5. Duarte AA, Gogola E, Sachs N, et al. BRCA-deficient mouse mammary tumor organoids to study cancer-drug resistance. Nat Methods 2018; 15: 134-40.

  6. Li Z, Araoka T, Wu J, et al. 3D culture supports long-term expansion of mouse and human nephrogenic progenitors. CellStem Cell 2016:516-29.

  7. Mo Li, Juan C.Izpisua Belmonte. Organoids Preclinical Models of Human Disease. N Engl J Med 2019; 380:569-79.

  8. Ye Fang1 and Richard M. Eglen. Three-Dimensional Cell Cultures in Drug Discovery and Development. SLAS DISCOVERY: Advancing Life Sciences R&D: 2017; 456–72

  9. Sato T, Vries RG, Snippert HJ, et al.Single Lgr5 stem cells build crypt-villus structures in vitro without a mesenchymal niche. Nature 2009;459: 262-5.

  10. Barker N, van Es JH, Kuipers J, et al. Identification of stem cells in small intestine and colon by marker gene Lgr5. Nature2007;449: 1003-7.

  11. Hofmann C, Obermeier F, Artinger M, et al. Cell-cell contacts prevent anoikis in primary human colonic epithelial cells. Gastroenterology 2007;132: 587-600.

  12. Lancaster MA, Renner M, Martin CA, et al. Cerebral organoids model human brain development and microcephaly. Nature2013; 501: 373-9.

  13. Karzbrun E, Kshirsagar A, Cohen SR, Hanna JH, Reiner O. Human brain organoids a chip reveal the physics of folding. Nat Phys 2018; 14:515-22.

  14. Dang J, Tiwari SK, Lichinchi G, et al.Zika virus depletes neural progenitors inhuman cerebral organoids through activation of the innate immune receptorTLR3. Cell Stem Cell 2016; 19: 258-65.

  15. Se Hoon Choi, Young Hye Kim, Luisa Quinti, Rudolph E. Tanzi, Doo Yeon Kim. 3D culture models of Alzheimer's disease: a road map to a "cure-in-a-dish”.Molecular Neurodegeneration.2016; 75.

  16. De Strooper B. Lessons from a failed γ-secretase Alzheimer trial. Cell. 2014;159:721–6.

  17. Mariani J, Coppola G, Zhang P, Abyzov A, Provini L, Tomasini  L  et al. FOXG1-dependent dysregulation of GABA/glutamate neuron differentiation in autism spectrum disorders. Cell .2015; 162: 375–90. 

  18. Jessica Hoarau-Véchot, Arash Rafii, Cyril Touboul, Jennifer Pasquier. Halfway between 2D and Animal Models: Are 3D Cultures the Ideal Tool to Study Cancer-Microenvironment Interactions. Int J Mol Sci. 2018;19:181.

  19. Ruggeri BA, Camp F, Miknyoczki S. Animal models of disease: pre-clinical animal models of cancer and their applications and utility in drug discovery. Biochem Pharmacol. 2014; 87:150-61.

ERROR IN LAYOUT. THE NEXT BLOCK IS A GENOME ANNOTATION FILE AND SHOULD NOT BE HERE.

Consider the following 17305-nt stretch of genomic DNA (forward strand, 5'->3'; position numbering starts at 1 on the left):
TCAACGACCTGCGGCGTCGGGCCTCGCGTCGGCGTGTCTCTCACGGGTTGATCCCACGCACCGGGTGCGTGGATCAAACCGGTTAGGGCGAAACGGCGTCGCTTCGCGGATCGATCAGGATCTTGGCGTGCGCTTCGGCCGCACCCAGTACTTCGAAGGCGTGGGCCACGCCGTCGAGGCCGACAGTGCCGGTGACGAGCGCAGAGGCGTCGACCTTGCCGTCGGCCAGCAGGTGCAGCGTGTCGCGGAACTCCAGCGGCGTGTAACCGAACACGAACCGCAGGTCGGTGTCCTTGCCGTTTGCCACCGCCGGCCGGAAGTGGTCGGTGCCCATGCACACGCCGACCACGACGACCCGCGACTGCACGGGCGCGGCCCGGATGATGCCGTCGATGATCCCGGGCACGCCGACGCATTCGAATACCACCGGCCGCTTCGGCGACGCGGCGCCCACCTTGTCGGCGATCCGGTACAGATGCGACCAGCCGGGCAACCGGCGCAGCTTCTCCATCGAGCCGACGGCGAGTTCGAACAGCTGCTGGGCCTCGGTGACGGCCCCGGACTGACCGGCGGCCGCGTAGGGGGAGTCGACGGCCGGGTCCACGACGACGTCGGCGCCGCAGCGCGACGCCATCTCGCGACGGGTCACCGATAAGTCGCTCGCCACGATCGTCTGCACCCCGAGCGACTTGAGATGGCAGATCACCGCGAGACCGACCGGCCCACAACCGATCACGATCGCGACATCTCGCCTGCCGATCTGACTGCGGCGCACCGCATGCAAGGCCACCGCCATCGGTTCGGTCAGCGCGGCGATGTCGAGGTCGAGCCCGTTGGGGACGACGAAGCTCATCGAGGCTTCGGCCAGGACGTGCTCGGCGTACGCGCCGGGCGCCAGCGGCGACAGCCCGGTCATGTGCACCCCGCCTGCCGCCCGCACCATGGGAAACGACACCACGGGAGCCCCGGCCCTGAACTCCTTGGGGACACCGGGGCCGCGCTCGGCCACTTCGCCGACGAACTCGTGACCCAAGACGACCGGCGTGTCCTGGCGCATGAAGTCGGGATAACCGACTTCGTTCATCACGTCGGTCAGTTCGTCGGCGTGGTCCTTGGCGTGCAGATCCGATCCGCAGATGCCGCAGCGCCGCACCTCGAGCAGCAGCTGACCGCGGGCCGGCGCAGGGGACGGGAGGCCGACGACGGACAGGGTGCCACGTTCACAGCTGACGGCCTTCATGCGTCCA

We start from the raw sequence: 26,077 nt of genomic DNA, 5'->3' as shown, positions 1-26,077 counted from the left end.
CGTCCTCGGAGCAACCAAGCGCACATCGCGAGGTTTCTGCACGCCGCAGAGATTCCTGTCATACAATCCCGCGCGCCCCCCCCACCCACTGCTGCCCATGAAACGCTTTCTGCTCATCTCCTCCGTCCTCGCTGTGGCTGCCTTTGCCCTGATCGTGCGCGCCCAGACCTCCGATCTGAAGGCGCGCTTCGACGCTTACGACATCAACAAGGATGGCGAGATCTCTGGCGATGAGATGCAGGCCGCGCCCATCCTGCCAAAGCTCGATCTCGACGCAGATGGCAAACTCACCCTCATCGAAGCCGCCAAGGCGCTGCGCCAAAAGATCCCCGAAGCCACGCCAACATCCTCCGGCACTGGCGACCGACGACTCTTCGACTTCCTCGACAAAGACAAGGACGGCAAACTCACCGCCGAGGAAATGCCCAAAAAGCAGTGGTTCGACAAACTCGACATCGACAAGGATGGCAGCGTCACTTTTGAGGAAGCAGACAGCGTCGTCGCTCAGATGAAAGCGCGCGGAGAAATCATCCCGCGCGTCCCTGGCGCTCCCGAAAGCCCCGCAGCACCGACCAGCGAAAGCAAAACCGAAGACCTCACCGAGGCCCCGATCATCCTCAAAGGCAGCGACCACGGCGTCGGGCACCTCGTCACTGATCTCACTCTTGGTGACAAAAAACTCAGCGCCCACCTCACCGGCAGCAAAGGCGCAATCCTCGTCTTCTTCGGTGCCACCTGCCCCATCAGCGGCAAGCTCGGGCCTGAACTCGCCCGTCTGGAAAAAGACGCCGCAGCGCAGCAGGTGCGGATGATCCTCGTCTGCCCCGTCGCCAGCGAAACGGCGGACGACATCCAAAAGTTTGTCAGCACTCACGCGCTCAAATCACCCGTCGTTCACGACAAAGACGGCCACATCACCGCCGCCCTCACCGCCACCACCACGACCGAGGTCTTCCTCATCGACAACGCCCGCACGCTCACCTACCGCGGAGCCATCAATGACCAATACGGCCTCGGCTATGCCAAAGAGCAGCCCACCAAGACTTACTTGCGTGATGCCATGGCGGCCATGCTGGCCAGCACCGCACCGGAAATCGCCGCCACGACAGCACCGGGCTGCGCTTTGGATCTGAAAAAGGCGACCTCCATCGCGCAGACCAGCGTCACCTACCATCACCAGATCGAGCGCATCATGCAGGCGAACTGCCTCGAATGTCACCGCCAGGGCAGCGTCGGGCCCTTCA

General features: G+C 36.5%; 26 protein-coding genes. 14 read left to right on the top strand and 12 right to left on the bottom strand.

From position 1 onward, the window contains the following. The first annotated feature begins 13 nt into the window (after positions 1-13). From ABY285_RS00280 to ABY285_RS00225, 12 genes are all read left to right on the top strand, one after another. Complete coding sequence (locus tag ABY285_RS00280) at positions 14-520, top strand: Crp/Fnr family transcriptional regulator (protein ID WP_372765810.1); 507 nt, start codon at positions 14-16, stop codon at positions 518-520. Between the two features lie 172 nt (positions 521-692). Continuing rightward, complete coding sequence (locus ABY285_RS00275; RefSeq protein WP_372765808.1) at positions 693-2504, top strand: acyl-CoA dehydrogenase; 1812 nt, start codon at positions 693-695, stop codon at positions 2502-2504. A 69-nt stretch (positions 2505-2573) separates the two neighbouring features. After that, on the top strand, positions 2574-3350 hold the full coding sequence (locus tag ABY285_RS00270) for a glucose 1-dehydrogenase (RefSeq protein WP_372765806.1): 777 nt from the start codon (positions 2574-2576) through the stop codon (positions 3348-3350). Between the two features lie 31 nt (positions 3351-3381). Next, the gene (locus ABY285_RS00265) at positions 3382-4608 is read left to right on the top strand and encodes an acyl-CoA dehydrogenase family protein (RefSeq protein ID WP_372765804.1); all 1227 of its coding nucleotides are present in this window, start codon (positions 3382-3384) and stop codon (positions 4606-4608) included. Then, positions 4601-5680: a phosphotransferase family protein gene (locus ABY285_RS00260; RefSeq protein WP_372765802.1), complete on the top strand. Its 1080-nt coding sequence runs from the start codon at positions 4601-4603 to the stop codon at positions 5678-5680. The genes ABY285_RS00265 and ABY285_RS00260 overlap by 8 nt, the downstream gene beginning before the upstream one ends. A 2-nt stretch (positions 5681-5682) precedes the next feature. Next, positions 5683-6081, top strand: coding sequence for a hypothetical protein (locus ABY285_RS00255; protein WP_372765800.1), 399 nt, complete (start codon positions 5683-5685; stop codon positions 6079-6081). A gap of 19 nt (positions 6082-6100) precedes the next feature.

20. Clevers H. Modeling development and disease with organoids. Cell 2016; 165:1586-97.

  21. Liu B, Li S, Hu J: Technological advances in high-throughput screening. Am J Pharmacogenomics 2004;4:263–76.

  22. Booij, Tijmen H., et al. “3D Cell-Based Assays for Drug Screens: Challenges in Imaging, Image Analysis, and High-Content Analysis.” SLAS DISCOVERY: Advancing Life Sciences R&D; 2019.

  23. Van den Brand D., Massuger L. F., Brock R., et al. Mimicking Tumors: Toward More Predictive in Vitro Models for Peptide- and Protein-Conjugated Drugs. Bioconjug. Chem. 2017;846–56.

  24. Fujii M, Shimokawa M, Date S, et al. A colorectal tumor organoid library demonstrates progressive loss of niche factor requirements during tumorigenesis. CellStem Cell 2016; 18: 827-38.

  25. Lancaster M. A., Knoblich J. A. Organogenesis in a Dish: Modeling Development and Disease Using Organoid Technologies. Science. 2014;124–5.

  26. Schwartz M. P, Hou Z, Propson N. E, et al. Human Pluripotent Stem Cell-Derived Neural Constructs for Predicting Neural Toxicity. Proc. Natl. Acad. Sci. U.S.A. 2015:12516–21.

  27. Gunness P., Mueller D., Shevchenko V., et al. 3D Organotypic Cultures of Human HepaRG Cells: A Tool for In Vitro Toxicity Studies. Toxicol. Sci.2013:67–78.

  28. Siramshetty VB, Nickel J, Omieczynski C, Gohlke BO, Drwal MN, Preissner R.WITHDRAWN -a resource for withdrawn and discontinued drugs. Nucleic Acids Res 2016; 44(D1): D1080-6.

  29. Takasato M, Er PX, Chiu HS, et al. Kidneyorganoids from human iPS cells contain multiple lineages and model human nephrogenesis. Nature 2015; 526: 564-8.

  30. Li Z, Araoka T, Wu J, Liao HK2, Li M1, Lazo M, et al. 3D culture supports long-term expansion of mouse and human nephrogenic progenitors. Cell Stem Cell 2016; 19:516-29.

  31. Esch E, Bahinski A., Huh D. Organs-on-Chips at the Frontiers of Drug Discovery. Nat. Rev. Drug Discov. 2015:14;248–60

  32. Huh D, Leslie D.C., Matthews B. D, Fraser JP, Jurek S, Hamilton GA, et al. A Human Disease Model of Drug Toxicity-Induced Pulmonary Edema in a Lung-on-a-Chip Microdevice. Sci. Transl. Med. 2012; 4, 159ra147. 

  33. Schwank G, Koo BK, Sasselli V, Dekkers J.F, Heo I, Demircan T et al. Functional repair of CFTR by CRISPR/Cas9 in intestinal stem cell organoids of cystic fibrosis patients. Cell Stem Cell. 2013;13:653-8.

  34. Huch M., Knoblich J.A., Lutolf M.P., Martinez-Arias A. The hope and the hype of organoid research. Development. 2017;144:938–41.

  35. Yin X., Mead B.E., Safaee H., Langer R., Karp J.M., Levy O. Engineering stem cell organoids. Cell Stem Cell. 2016;18:25–38.

  36.  Ley K, Laudanna C, Cybulsky M.I, Nourshargh S. Getting to the site of inflammation: The leukocyte adhesion cascade updated. Nat. Rev. Immunol.2007;7:678–89.